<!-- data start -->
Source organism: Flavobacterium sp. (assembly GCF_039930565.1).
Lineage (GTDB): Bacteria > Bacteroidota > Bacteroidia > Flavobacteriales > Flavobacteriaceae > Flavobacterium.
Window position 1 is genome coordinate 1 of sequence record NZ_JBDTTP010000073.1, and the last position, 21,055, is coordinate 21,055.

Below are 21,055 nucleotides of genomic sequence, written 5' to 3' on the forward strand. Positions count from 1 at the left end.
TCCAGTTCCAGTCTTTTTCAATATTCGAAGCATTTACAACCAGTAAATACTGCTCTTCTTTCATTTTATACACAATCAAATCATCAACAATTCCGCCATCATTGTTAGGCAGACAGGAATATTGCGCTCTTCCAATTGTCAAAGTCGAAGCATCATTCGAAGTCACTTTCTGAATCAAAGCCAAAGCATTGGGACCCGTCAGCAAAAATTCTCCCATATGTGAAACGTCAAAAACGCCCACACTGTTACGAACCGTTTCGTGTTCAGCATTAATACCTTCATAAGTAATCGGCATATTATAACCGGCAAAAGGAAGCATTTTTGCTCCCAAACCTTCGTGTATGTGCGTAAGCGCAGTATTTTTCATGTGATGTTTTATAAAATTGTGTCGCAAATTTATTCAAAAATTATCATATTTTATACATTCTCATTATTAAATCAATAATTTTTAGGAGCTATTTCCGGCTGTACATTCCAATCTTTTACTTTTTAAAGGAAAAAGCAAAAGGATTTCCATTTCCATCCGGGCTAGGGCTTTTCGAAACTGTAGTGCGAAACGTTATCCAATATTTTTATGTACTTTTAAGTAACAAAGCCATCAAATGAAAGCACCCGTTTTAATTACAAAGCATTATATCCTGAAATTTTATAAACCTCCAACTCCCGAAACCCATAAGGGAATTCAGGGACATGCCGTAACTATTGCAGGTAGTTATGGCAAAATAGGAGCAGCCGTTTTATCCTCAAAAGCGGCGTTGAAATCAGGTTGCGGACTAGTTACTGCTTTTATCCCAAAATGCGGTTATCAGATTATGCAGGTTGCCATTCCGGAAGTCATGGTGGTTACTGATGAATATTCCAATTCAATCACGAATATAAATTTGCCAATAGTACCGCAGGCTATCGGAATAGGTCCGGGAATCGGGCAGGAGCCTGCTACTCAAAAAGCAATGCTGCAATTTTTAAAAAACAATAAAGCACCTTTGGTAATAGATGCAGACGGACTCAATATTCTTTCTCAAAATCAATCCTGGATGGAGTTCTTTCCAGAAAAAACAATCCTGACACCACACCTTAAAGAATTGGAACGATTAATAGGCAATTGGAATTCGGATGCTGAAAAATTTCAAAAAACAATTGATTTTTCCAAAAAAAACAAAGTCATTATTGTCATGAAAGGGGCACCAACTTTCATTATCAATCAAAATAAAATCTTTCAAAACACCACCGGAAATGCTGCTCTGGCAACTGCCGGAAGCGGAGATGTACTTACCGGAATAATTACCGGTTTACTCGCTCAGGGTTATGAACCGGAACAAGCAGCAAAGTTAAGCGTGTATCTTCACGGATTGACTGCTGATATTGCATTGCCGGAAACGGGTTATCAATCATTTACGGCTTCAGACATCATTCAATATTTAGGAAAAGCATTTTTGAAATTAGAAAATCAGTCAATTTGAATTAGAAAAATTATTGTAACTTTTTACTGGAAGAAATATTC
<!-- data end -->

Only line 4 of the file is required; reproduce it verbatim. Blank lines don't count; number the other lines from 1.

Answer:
Below are 21,055 nucleotides of genomic sequence, written 5' to 3' on the forward strand. Positions count from 1 at the left end.